From the Sky-Hi Daily News (Kirk Klancke):
The county is negotiating enhancements to help the degradation that we are already experiencing in the Colorado River below the Windy Gap reservoir but without additional mitigation for the new project, the enhancements will not solve all of the issues facing the river. We need to make sure that our elected officials here in Grand County require all of the mitigation needed to protect the Upper Colorado River below Windy Gap from the new Windy Gap Firming project.
This is our best opportunity as individuals to influence the permit process. This influence can be exercised through letters or emails to the commissioners or by attending the public hearings in the commissioners’ board room on Aug. 1 and 2…
This is your chance to influence the future of the headwaters of the Colorado River. If you were wondering what you could do to help, this is your best opportunity. Please write your letter and come to the hearing to speak.
Update: Here’s the release from Trout Unlimited (Randy Scholfield):
Trout Unlimited today urged the Board of County Commissioners of Grand County (BOCC) to deny a permit for the Windy Gap Firming Project unless the BOCC is willing to include protective measures to keep the Upper Colorado River and its gold-medal trout fishery alive.
“The Upper Colorado River is under severe stress from multiple impacts, from drought to diversions,” said Kirk Klancke, president of Trout Unlimited’s Headwaters chapter. “This is the last best opportunity for Grand County officials to push for stronger protections to ensure that the Windy Gap project doesn’t destroy the health of our rivers.”
He added, “Without stronger protections, this river faces a long, slow decline—and so do our communities, ranches and recreation economy. That’s just not acceptable. I want my grandchildren to be able to fish here and enjoy this river, as I have. I want our local businesses to thrive. I know that many other Grand County citizens feel the same way.”
The BOCC will soon decide whether to issue a 1041 permit for Northern Colorado Water Conservation District’s Windy Gap Firming Project (WGFP) and, if so, under what conditions. The BOCC is currently accepting public, written comments and has scheduled a two-day hearing in Hot Sulphur Springs that will include public testimony on August 1-2.
At present, Northern’s Windy Gap diversion is taking about 60 percent of flows out of the Upper Colorado and pumping it through the Continental Divide to Front Range communities. The proposed expansion of the project would take another 15-20 percent of flows, putting the river at a dangerous tipping point for aquatic life and ecosystem health. State studies show that the Upper Colorado below Windy Gap Reservoir has suffered a sharp decline since the construction of the reservoir , including an almost total loss of once-plentiful stoneflies and mottled sculpin—key aquatic species that make up an important link in the food chain for trout and other fish. The studies point to the reservoir’s contribution of silt combined with a lack of healthy flows, which has caused a spike in water temperatures, algae, sediment and other negative impacts on river and fishery health.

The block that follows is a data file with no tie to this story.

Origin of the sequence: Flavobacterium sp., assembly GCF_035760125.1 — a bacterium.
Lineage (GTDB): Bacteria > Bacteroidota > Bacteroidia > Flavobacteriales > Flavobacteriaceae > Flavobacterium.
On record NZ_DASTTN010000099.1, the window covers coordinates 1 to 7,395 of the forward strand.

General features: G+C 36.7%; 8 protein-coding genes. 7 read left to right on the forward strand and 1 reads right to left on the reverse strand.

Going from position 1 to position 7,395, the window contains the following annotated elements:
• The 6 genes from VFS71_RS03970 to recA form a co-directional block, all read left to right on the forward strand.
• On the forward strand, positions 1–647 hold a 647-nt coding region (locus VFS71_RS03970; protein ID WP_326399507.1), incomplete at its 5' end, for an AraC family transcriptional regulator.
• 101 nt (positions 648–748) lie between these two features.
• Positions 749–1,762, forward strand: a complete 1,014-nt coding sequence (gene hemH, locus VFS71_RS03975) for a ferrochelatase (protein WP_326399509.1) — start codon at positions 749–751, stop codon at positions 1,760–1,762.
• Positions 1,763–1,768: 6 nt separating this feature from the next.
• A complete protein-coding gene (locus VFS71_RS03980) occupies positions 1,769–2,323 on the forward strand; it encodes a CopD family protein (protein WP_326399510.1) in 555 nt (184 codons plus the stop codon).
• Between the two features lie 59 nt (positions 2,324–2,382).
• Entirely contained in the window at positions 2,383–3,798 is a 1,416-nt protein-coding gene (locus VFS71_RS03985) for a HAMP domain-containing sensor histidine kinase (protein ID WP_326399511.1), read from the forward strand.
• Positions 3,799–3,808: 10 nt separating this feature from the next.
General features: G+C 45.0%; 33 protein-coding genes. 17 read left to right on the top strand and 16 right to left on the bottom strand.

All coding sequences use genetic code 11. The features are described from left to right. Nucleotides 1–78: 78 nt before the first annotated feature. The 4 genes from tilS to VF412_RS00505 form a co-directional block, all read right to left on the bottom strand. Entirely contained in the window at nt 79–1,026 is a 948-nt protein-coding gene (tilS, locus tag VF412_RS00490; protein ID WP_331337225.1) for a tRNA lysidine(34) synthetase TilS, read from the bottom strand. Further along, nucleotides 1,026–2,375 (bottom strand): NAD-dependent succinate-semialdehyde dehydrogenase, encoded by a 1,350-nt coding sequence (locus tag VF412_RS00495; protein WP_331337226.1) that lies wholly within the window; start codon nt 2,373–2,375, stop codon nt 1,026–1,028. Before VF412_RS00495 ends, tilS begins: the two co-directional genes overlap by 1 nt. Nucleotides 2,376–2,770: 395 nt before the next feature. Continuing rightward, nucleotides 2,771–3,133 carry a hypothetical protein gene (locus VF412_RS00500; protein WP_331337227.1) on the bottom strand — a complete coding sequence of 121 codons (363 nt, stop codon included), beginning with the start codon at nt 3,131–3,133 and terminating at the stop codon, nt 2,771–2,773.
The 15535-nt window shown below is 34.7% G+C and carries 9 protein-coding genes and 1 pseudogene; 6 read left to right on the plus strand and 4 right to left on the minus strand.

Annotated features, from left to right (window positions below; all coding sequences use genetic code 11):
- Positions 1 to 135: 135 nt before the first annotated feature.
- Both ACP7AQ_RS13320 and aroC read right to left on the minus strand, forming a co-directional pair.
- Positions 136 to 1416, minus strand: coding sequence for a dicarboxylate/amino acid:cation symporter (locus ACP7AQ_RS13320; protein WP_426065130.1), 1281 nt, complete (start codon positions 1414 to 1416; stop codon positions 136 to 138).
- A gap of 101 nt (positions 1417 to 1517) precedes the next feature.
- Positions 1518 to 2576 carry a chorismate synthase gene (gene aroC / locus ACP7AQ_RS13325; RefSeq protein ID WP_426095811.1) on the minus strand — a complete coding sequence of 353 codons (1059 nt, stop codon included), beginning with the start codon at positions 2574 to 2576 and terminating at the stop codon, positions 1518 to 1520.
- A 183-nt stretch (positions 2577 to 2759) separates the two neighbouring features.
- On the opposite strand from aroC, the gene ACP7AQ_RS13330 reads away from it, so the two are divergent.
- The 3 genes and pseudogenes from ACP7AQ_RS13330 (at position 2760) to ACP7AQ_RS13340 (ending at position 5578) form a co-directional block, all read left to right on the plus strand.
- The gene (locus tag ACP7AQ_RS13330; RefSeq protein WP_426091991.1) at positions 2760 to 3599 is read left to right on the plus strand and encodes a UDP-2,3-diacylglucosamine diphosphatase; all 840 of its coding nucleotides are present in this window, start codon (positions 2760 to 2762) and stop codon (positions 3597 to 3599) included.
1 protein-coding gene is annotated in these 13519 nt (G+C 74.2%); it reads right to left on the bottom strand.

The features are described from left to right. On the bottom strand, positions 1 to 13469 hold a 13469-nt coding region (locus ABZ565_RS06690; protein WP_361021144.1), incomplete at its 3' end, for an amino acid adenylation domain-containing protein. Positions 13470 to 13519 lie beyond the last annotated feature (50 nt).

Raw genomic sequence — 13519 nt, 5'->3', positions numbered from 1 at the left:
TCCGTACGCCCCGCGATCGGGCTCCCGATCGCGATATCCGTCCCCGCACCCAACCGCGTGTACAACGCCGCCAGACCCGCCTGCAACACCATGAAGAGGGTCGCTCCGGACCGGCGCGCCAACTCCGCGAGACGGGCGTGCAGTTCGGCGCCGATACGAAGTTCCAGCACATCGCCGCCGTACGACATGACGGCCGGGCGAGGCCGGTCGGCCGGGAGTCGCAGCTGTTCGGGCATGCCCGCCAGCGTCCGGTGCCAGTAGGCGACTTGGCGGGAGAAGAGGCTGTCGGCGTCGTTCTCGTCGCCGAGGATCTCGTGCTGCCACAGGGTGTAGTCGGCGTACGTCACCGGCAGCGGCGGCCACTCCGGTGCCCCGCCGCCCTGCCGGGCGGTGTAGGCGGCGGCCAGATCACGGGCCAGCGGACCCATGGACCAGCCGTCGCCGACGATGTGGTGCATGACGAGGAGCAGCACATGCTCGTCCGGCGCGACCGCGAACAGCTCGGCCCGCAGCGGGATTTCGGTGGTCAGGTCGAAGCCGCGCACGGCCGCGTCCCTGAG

“Under present plans, expanding Windy Gap would make a bad situation worse because it would increase periods of low flows and significantly reduce runoff, which is critical to clean the river of excess silt and sediment contributed by Windy Gap Reservoir,” said Mely Whiting, counsel for TU’s Colorado Water Project.
According to a recent Colorado Parks and Wildlife report, construction of a bypass around Windy Gap reservoir and maintenance of adequate runoff are essential. “Without a bypass, it’s hard to see how the river can remain healthy when even more flows will be taken out,” said Whiting. “Grand County must press Northern to build the bypass.”
TU called on the BOCC to include several requirements in the permit, including:
– Northern should stop Windy Gap pumping when stream temperatures approach State acute and chronic standards.
– Northern should be required to not only study a bypass channel around the Windy Gap Reservoir, but also build it if the study determines that a bypass is beneficial.
– Northern must work with Grand County to monitor spring river flows and provide an adequate flushing flow to prevent sediment from collecting in the river bed and smothering aquatic habitat.
– Northern must fund a robust stream monitoring program that can accurately track the health of the aquatic species in the river and react to any declines that can’t be explained by normal fluctuation.
Trout Unlimited will present testimony at the BOCC public hearings in Hot Sulphur Springs on Aug. 1-2.